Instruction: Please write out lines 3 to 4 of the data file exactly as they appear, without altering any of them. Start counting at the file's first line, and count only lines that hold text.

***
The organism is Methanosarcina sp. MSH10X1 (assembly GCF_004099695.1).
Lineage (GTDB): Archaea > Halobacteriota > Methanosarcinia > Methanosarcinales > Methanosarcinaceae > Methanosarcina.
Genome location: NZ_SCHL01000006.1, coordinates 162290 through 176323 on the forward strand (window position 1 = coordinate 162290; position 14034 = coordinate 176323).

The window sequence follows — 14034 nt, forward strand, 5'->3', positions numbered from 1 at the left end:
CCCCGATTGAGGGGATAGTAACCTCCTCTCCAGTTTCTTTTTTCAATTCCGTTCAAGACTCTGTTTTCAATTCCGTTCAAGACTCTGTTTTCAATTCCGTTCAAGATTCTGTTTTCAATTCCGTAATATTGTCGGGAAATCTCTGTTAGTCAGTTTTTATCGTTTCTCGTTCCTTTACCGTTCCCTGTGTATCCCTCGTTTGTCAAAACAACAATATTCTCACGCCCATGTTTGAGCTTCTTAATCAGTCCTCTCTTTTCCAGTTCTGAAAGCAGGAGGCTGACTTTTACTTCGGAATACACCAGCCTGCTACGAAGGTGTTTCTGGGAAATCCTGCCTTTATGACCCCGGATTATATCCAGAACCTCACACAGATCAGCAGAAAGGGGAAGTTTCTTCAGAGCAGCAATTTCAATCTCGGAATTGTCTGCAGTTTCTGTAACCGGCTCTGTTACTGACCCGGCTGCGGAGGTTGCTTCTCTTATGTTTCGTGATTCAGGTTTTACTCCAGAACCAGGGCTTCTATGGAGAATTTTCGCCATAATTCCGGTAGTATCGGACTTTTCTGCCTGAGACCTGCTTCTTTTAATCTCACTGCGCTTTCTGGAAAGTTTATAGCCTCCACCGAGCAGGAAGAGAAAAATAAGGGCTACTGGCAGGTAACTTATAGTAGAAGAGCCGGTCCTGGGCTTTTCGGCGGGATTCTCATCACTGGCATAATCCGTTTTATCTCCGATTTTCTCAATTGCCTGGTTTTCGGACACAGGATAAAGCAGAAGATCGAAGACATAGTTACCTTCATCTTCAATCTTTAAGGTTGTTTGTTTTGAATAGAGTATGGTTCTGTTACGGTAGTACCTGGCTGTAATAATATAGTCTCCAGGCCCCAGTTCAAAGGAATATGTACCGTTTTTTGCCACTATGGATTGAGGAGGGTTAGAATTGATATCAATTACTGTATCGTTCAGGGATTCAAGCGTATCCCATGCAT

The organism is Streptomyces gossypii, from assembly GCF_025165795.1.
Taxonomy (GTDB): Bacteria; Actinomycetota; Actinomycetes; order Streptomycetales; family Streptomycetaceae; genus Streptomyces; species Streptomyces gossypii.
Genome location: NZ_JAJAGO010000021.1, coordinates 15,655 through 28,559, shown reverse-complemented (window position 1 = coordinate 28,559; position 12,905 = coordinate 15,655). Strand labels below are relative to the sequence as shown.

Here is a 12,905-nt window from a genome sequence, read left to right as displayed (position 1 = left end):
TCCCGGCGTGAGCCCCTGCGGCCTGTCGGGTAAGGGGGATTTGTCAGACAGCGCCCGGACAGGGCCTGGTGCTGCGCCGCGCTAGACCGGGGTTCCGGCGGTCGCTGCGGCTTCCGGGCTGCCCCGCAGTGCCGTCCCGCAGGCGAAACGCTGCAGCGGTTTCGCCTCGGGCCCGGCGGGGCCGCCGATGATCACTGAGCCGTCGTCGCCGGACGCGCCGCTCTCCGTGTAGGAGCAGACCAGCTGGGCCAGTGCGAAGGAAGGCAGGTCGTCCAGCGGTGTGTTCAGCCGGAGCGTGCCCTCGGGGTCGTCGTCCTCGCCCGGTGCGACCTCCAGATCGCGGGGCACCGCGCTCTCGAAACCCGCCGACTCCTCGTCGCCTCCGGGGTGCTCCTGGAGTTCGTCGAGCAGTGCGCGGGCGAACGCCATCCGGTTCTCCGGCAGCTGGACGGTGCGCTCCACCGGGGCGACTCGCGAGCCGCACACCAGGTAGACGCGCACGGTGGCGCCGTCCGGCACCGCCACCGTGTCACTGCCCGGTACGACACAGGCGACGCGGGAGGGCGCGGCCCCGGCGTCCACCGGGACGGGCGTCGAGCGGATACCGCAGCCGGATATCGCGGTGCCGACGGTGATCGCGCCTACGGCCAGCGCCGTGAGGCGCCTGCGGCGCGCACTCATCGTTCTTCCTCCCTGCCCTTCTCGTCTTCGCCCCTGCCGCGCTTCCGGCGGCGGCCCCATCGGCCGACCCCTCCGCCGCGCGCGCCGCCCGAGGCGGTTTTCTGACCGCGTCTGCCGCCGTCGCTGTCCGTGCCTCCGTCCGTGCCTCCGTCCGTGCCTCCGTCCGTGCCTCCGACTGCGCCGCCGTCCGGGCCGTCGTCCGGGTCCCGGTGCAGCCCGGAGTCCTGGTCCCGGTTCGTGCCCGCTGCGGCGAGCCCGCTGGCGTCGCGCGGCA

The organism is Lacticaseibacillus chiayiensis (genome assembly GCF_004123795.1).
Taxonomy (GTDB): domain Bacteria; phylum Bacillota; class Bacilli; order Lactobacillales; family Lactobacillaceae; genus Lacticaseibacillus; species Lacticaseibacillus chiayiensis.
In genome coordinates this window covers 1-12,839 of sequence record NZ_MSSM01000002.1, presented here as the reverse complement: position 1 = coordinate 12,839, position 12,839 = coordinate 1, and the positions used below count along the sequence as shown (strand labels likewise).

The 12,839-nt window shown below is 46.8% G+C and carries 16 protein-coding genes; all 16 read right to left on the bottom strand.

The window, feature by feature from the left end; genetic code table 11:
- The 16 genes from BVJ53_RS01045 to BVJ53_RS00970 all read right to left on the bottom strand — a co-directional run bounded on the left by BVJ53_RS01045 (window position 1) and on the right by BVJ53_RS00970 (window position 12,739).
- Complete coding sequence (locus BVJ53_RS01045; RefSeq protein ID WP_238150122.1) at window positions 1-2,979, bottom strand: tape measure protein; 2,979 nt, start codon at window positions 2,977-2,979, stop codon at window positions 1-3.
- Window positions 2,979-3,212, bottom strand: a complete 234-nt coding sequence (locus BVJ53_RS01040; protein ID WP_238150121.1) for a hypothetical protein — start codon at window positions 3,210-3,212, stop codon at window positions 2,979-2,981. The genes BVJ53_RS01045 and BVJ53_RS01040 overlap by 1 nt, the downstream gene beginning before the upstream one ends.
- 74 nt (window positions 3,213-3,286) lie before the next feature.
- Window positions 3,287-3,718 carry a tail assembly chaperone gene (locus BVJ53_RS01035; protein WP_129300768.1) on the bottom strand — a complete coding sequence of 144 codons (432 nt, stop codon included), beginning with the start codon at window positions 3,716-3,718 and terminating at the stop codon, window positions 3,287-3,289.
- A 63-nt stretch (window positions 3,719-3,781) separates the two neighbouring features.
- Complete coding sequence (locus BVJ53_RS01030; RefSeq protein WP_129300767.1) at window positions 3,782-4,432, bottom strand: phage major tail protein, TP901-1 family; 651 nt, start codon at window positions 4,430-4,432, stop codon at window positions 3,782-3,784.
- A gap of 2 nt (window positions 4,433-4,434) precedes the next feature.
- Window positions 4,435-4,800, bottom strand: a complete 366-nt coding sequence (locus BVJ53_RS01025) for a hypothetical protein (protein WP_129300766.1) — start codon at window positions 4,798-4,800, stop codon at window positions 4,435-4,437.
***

Genome location: NZ_SCHL01000006.1, coordinates 162290 through 176323 on the forward strand (window position 1 = coordinate 162290; position 14034 = coordinate 176323).

The window sequence follows — 14034 nt, forward strand, 5'->3', positions numbered from 1 at the left end: